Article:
Fur industry creates fake news about faux fur

Fur industry creates fake news about faux fur

 

With the Oscars taking place during fashion week in NYC, there’s certainly a lot of talk about who’s wearing what this week. Some of Hollywood’s biggest stars rewore or recycled old red-carpet gowns and suits in an effort to be more eco-friendly—making sustainable fashion one of the most talked about trends at the Academy Awards this year.

Aware of an overall buzz about sustainable fashion, fur industry associations are ramping up their own message for fall/winter 2020 and promoting the sustainability of animal skins. It’s their way of fighting back because California banned the sale of fur, NYC is considering a fur sales ban and an increasing number of luxury brands and retailers like Macy’s and Bloomingdales announced they will no longer use or sell fur.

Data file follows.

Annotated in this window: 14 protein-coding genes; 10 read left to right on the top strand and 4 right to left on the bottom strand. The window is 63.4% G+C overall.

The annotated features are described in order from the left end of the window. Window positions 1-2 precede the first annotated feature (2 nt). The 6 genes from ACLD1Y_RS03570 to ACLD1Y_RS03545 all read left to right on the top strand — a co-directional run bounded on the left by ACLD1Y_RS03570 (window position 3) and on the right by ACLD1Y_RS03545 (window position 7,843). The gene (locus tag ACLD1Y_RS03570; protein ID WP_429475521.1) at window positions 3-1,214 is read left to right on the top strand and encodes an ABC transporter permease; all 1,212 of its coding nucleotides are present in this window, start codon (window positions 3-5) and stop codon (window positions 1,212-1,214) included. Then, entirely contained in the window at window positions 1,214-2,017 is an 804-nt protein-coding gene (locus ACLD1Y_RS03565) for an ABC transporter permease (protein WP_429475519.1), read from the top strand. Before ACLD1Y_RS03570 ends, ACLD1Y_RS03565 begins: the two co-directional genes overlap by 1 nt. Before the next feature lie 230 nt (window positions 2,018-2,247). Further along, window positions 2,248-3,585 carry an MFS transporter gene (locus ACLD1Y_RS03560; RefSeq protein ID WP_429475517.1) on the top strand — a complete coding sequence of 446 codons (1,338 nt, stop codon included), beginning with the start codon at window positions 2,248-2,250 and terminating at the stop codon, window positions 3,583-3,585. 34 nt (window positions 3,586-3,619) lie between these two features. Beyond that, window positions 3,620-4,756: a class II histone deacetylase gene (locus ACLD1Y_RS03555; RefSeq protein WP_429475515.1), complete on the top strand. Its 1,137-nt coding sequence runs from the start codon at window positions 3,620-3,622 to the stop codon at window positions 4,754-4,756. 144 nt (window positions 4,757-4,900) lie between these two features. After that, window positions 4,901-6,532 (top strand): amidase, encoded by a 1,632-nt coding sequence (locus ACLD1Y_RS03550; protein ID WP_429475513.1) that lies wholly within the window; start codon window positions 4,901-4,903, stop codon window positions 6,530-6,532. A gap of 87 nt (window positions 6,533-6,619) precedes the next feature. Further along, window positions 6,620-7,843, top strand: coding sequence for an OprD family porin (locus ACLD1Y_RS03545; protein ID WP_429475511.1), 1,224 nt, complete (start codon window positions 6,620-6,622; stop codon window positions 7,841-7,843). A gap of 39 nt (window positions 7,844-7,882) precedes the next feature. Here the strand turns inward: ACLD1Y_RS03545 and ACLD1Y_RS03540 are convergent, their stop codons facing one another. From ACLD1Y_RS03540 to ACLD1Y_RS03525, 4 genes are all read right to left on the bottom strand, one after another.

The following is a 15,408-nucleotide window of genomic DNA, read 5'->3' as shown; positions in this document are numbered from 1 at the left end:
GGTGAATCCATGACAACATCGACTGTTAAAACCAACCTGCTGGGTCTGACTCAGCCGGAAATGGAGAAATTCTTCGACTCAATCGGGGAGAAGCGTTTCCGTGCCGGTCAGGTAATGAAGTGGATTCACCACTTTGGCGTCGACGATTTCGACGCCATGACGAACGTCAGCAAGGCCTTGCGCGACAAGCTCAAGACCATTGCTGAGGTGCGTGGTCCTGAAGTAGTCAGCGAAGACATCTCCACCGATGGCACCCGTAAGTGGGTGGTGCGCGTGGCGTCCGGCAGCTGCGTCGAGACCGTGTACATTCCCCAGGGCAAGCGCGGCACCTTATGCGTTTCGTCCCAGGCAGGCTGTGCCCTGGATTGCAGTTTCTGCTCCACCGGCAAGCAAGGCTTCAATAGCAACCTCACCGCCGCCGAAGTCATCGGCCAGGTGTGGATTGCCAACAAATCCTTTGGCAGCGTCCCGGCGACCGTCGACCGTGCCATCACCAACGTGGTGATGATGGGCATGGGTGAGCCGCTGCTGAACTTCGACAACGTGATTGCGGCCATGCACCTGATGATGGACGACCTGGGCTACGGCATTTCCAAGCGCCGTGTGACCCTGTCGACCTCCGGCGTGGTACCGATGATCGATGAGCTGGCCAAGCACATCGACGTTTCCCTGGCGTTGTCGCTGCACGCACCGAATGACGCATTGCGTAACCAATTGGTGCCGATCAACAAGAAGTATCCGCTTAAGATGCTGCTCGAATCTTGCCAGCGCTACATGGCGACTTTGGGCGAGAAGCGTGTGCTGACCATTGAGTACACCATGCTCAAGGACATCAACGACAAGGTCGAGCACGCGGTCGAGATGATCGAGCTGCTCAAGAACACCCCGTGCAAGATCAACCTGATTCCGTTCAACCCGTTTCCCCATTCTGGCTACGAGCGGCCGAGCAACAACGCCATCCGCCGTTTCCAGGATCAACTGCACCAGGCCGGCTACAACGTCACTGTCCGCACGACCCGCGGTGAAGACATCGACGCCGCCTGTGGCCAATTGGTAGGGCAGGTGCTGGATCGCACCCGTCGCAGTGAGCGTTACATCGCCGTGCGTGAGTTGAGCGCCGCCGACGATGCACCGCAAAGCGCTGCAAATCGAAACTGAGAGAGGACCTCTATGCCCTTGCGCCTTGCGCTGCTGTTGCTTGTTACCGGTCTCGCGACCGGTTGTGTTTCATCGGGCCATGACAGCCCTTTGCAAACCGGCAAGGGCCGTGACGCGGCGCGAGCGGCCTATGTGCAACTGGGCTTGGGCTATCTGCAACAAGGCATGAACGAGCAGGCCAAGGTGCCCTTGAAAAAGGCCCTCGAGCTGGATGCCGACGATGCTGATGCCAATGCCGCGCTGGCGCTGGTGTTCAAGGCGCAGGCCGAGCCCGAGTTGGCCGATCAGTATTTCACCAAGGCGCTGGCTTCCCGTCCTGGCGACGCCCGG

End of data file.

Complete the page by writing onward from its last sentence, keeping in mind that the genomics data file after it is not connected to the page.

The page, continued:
Photo Credit: House of Fluff

Mark Oaten, the International Fur Federation’s chief executive, even admitted to the Wall Street Journal that he’s worried social media buzz about popular brands shunning fur might sway young shoppers, whom the industry is counting on to buy fur in the future.

“This year the Federation plans a very, very big social-media campaign aimed at young people to actually talk to them about the reason why natural fur is something they should be buying, rather than buying the plastic alternative,” he said.

We are not surprised the fur industry will try to make faux fur the villain knowing it will never win the animal cruelty argument. But we aren’t going to let them get away spreading fake news about fake fur.

That’s why we are sharing the Faux Fur Institute’s effort to fight the fur industry’s fake news campaign. The Paris-based group gathered the most commonly spread misconceptions about faux fur and revealed the truth about each one. You can read it here: www.fauxfurinstitute.com/antifakenews.